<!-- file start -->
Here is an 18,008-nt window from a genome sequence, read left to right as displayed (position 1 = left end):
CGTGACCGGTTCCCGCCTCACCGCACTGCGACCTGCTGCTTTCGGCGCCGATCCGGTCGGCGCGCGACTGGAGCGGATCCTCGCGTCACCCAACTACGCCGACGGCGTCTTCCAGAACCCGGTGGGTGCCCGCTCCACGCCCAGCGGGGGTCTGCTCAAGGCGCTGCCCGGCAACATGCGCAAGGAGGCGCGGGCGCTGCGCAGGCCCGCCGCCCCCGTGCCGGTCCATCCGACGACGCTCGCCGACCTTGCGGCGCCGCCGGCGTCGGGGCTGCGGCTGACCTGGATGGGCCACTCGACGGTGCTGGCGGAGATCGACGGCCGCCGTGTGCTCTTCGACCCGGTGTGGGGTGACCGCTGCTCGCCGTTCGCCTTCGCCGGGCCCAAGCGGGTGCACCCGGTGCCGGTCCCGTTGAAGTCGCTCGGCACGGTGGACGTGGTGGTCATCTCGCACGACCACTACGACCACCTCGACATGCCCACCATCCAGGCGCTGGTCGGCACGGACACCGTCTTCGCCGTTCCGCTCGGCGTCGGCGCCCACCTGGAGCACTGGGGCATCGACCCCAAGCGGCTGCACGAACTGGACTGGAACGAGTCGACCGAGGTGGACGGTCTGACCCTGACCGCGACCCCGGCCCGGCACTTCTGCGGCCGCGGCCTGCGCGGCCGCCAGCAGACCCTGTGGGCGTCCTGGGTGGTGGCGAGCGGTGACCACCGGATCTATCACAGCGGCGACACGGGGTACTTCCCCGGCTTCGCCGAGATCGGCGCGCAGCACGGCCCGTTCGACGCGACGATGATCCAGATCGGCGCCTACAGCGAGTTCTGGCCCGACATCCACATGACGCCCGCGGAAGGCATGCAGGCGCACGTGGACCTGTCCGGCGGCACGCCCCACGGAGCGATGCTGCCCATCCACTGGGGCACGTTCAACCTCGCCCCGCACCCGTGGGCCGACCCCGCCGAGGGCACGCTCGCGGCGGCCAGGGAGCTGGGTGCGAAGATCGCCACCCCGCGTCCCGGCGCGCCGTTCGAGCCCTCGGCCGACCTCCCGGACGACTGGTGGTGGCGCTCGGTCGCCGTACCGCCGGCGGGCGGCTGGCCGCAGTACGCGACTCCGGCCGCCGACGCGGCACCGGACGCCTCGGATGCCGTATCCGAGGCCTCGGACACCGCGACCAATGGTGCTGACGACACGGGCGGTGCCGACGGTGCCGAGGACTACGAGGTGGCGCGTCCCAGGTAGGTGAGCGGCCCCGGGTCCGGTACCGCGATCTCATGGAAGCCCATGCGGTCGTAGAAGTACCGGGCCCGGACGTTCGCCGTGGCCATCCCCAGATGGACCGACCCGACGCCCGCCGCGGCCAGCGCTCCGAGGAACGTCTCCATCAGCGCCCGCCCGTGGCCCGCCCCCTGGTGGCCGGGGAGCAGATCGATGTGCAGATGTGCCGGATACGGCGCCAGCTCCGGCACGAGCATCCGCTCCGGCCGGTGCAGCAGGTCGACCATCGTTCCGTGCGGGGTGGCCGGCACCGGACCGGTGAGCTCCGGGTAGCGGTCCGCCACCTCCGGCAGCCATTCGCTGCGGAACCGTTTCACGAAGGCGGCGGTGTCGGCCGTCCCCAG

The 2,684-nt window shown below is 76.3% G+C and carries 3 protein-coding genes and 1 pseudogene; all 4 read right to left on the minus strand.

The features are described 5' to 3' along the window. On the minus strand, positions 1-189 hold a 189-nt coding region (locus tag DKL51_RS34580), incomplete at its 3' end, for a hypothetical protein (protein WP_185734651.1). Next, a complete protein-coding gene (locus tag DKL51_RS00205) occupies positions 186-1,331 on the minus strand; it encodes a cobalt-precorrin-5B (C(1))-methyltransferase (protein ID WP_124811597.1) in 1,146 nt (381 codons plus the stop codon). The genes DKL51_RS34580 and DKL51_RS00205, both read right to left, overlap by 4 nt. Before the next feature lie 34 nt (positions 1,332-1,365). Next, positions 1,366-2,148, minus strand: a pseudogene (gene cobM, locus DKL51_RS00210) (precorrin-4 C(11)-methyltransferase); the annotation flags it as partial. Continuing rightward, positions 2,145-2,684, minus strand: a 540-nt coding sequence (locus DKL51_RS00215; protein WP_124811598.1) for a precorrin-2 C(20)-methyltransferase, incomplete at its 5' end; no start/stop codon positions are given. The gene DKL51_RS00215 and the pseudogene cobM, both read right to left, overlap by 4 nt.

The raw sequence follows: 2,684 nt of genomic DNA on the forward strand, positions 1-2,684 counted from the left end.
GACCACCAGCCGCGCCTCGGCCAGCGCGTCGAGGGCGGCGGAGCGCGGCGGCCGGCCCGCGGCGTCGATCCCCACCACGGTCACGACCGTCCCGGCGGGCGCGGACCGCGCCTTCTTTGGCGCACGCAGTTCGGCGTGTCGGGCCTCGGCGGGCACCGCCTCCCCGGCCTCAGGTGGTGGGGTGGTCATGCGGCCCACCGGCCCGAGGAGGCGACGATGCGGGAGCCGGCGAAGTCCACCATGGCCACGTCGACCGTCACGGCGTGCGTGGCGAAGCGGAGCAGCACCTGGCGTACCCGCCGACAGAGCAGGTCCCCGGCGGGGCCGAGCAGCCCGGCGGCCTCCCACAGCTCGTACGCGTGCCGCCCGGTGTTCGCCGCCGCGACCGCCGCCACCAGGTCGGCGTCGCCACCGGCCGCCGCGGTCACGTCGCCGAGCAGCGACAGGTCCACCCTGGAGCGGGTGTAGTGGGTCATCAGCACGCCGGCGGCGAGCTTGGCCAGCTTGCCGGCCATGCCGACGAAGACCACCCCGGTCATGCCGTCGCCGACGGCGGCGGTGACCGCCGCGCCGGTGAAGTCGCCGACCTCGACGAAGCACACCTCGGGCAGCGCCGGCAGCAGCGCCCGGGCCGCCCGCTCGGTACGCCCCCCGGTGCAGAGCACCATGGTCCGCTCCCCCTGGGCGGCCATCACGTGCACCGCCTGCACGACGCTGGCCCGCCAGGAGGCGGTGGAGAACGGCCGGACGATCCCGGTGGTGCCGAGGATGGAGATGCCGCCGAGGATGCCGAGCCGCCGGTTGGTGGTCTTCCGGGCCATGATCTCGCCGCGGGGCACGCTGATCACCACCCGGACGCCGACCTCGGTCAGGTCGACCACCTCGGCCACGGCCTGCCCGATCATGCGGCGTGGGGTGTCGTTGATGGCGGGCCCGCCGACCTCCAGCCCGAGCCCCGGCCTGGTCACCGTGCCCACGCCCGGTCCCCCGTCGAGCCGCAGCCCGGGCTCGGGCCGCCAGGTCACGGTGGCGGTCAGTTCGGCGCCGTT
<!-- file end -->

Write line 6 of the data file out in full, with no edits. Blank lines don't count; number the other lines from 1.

GACCACCAGCCGCGCCTCGGCCAGCGCGTCGAGGGCGGCGGAGCGCGGCGGCCGGCCCGCGGCGTCGATCCCCACCACGGTCACGACCGTCCCGGCGGGCGCGGACCGCGCCTTCTTTGGCGCACGCAGTTCGGCGTGTCGGGCCTCGGCGGGCACCGCCTCCCCGGCCTCAGGTGGTGGGGTGGTCATGCGGCCCACCGGCCCGAGGAGGCGACGATGCGGGAGCCGGCGAAGTCCACCATGGCCACGTCGACCGTCACGGCGTGCGTGGCGAAGCGGAGCAGCACCTGGCGTACCCGCCGACAGAGCAGGTCCCCGGCGGGGCCGAGCAGCCCGGCGGCCTCCCACAGCTCGTACGCGTGCCGCCCGGTGTTCGCCGCCGCGACCGCCGCCACCAGGTCGGCGTCGCCACCGGCCGCCGCGGTCACGTCGCCGAGCAGCGACAGGTCCACCCTGGAGCGGGTGTAGTGGGTCATCAGCACGCCGGCGGCGAGCTTGGCCAGCTTGCCGGCCATGCCGACGAAGACCACCCCGGTCATGCCGTCGCCGACGGCGGCGGTGACCGCCGCGCCGGTGAAGTCGCCGACCTCGACGAAGCACACCTCGGGCAGCGCCGGCAGCAGCGCCCGGGCCGCCCGCTCGGTACGCCCCCCGGTGCAGAGCACCATGGTCCGCTCCCCCTGGGCGGCCATCACGTGCACCGCCTGCACGACGCTGGCCCGCCAGGAGGCGGTGGAGAACGGCCGGACGATCCCGGTGGTGCCGAGGATGGAGATGCCGCCGAGGATGCCGAGCCGCCGGTTGGTGGTCTTCCGGGCCATGATCTCGCCGCGGGGCACGCTGATCACCACCCGGACGCCGACCTCGGTCAGGTCGACCACCTCGGCCACGGCCTGCCCGATCATGCGGCGTGGGGTGTCGTTGATGGCGGGCCCGCCGACCTCCAGCCCGAGCCCCGGCCTGGTCACCGTGCCCACGCCCGGTCCCCCGTCGAGCCGCAGCCCGGGCTCGGGCCGCCAGGTCACGGTGGCGGTCAGTTCGGCGCCGTT